(a)   Consolidated Fund of India;
(b)   Contingency Fund of India, and
(c)   Public Accounts.

What is the Consolidated Fund of India?
This is the most important account maintained by the Government of India. The Consolidated Fund of India contains all the revenues (tax and non-tax revenues) earned and all the expenditures incurred by the Government of India.

No money from the Consolidated Fund of India can be spent by the Government without approval of the Parliament of India.

What is the Contingency Fund of India?
Contingency means ‘unforeseen’ or ‘emergency’. As mentioned above, all withdrawals  from the Consolidated Fund of India require prior approval of the Parliament. 

However, sometimes there are emergency expenses for which the Government may not wait for the Parliament’s approval; like, expenses incurred to tackle a devastating flood/earthquake.

In such cases, the Government of India will withdraw funds from the Contingency Fund of India. Once the expense is met, the Government may seek approval of the Parliament for such withdrawal. In short, the Parliament’s approval comes post-facto (i.e., after the expense has been made).

However, after the Parliament approves such expense, an equal amount is withdrawn from the Consolidated Fund of India to be put back into the Contingency Fund of India.

What are Public Accounts?
Public Accounts hold money that does not belong to the Government of India. Such accounts include the Employees Provident Fund and Small Savings Scheme. This money belongs to the general public but is held in Government’s trust.

Whenever withdrawals are made from such accounts, the Government pays out the amounts without the Parliament’s approval.

I hope this was easy to understand. Please share your feedback.

Saturday, February 28, 2015

The Explainer: Budget Terminology - Part I

In India, there is hardly any economic event that captures popular imagination as much as the Union Budget. In this Budget series, The Explainer will focus on the complex budget jargon that puts off even interested-in-budget souls.

So, here we go!

What is a Fiscal Year?
Any twelve-month period that is used for submission of accounts, taxation purposes and to state financial reporting by private and public sector companies is called a Fiscal Year.

In India, the Government has laid down the provision that the 12-month starting on April 1 and ending on March 31 of next year will be treated as a Fiscal Year.

To put it in perspective, this article is being written on 28 February 2015, i.e., in Financial Year 2014-15. This is also called Fiscal Year ’15.

In the same way, the financial year for 2015-16 will start on 1 April 2015 and will end on 31 March 2016. So on 1 April 2015, we will enter Fiscal Year ’16.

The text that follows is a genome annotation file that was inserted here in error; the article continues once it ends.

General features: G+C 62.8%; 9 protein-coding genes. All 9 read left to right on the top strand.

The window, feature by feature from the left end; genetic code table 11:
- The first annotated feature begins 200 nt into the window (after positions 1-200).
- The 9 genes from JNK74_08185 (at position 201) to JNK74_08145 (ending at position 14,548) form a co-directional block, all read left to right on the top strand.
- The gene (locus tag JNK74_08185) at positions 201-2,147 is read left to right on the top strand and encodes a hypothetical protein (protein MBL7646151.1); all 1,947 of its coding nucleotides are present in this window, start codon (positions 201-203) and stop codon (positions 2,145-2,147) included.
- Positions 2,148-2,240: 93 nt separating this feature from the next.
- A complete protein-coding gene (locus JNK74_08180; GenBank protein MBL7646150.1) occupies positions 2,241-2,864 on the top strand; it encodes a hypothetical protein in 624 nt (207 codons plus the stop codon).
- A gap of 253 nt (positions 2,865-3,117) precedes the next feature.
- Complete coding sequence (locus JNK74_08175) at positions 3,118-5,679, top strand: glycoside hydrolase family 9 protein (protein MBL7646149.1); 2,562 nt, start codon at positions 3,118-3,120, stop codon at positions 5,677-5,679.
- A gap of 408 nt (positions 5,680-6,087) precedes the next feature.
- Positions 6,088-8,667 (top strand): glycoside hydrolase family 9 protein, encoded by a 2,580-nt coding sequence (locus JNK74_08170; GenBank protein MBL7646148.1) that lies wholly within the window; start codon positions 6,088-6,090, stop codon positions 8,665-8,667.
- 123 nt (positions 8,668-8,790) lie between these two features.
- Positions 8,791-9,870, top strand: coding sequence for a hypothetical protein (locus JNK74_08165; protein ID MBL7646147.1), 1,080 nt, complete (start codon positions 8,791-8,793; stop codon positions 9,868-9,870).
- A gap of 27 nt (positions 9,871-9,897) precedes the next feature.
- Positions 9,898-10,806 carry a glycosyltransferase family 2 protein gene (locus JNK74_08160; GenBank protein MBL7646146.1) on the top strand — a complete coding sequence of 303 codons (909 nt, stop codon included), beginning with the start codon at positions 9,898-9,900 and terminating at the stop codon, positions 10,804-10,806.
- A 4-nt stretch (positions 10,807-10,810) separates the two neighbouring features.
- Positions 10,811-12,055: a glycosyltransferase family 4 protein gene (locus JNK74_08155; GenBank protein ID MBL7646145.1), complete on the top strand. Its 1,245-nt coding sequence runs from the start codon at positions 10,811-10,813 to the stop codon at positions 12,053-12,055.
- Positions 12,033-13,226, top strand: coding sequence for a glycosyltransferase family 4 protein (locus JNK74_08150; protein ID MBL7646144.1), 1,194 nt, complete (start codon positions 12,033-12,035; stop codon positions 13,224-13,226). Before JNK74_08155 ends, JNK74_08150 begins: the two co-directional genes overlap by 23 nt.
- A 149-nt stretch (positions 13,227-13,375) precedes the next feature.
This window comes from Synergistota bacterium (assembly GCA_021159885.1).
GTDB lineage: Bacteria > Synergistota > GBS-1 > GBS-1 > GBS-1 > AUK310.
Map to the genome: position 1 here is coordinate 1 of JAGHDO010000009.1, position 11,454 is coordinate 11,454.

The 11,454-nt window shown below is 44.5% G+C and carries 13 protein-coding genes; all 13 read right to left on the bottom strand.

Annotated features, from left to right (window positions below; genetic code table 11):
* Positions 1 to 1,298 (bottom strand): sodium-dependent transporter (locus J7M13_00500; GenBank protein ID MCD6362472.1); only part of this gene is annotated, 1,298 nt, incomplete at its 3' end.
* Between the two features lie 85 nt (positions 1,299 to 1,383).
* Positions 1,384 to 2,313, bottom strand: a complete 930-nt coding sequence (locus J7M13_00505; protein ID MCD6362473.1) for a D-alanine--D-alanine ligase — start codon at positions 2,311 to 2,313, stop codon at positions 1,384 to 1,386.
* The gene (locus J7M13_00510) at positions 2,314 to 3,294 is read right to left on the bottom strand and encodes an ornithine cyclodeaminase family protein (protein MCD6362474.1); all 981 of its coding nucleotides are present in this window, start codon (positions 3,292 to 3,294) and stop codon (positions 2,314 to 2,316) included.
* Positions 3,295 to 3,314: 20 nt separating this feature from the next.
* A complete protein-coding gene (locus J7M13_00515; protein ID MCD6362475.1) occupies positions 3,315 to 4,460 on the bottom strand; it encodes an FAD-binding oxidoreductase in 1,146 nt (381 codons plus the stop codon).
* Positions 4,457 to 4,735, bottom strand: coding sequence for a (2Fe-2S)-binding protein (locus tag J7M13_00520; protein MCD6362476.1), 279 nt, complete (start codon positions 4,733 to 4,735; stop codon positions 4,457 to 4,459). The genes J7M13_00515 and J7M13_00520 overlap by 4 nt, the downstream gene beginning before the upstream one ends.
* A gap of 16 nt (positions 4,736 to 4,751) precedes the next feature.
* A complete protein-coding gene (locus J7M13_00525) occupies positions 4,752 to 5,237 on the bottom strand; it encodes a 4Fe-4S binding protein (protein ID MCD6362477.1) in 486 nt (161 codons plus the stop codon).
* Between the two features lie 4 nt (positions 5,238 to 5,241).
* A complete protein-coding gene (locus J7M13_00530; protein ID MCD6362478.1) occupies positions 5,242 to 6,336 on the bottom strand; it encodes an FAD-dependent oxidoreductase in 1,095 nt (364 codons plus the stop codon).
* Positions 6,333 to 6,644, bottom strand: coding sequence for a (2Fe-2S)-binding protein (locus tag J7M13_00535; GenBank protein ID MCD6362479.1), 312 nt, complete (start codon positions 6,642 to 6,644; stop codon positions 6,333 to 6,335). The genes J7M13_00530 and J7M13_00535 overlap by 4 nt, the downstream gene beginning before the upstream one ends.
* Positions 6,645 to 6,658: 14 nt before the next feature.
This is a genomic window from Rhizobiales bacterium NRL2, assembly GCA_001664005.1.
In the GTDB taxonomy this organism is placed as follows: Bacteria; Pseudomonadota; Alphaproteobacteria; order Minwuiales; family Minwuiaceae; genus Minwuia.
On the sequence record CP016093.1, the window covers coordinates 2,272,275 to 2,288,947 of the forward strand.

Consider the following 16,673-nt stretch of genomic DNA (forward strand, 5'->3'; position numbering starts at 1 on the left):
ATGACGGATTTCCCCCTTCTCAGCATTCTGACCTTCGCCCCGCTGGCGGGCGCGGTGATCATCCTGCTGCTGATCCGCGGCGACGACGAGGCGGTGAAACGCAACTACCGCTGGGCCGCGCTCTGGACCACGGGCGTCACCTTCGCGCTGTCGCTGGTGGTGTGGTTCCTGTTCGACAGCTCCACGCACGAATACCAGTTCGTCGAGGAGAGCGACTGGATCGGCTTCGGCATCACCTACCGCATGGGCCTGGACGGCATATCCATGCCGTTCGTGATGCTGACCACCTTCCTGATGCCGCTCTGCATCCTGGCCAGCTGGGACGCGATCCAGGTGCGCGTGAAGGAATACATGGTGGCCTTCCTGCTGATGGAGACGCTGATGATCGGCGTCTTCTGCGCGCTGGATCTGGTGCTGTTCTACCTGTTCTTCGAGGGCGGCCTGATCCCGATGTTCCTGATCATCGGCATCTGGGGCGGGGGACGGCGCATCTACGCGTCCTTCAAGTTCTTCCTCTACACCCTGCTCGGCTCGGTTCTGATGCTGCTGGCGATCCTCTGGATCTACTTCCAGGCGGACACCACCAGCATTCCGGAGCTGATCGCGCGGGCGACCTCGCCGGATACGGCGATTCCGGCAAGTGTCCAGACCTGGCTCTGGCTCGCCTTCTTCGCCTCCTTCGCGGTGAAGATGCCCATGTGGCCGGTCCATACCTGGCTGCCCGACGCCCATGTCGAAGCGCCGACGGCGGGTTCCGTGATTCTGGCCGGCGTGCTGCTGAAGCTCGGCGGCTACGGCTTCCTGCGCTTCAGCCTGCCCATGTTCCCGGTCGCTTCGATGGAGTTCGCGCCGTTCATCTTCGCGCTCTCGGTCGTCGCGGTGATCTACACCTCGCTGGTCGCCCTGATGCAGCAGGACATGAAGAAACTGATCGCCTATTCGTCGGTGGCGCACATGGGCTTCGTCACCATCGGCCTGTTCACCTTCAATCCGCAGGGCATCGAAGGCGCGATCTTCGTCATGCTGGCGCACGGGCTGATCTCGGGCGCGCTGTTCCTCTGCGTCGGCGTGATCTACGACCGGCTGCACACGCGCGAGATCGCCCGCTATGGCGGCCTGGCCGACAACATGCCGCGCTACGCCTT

Why is the Union Budget presented on the last day of February?
The Finance Minister of India presents the annual Union Budget in the Parliament of India. It is typically presented on the last day of February, for the following reasons: 

(a) After presentation, the Budget is tabled in the Parliament where members of both the Houses would debate the various provisions listed in the Budget. This would require a few days of debate and discussion. 

(b) Also, after such budget debate, any amendment to the original provision (like increasing or decreasing the allocation for a said ministry/program and rolling back any budget proposal) will have to be tabled, discussed, passed, and brought into law by the Parliament. 

(c) Also, the administrative system, especially in case of tax administration, would need to be geared up to reflect any change in the financial, taxation or any other system.

What is the Economic Survey?
The Finance Minister's Budget Speech contains two major components: Part A and Part B.

Part A of the Speech contains the Economic Survey while Part B comprises the Union Budget Speech.

The Economic Survey is tabled by the Ministry of Finance in the Parliament along with the Union Budget.

The Economic Survey is an assessment of the performance of the Indian economy in the fiscal year going by. For example, the Economic Survey 2014-15 presents an assessment of the performance of the Indian economy in that fiscal year (i.e., 2014-15).

What is the Budget?
So while the Economic Survey is an assessment of the performance of the Indian economy in the fiscal year gone by (i.e., the one that ends on March 31 this year), the Union Budget is a statement of revenues and expenditures for the coming fiscal year, i.e., the one that starts on April 1 of this year.

The second part of this Explainer will appear tomorrow.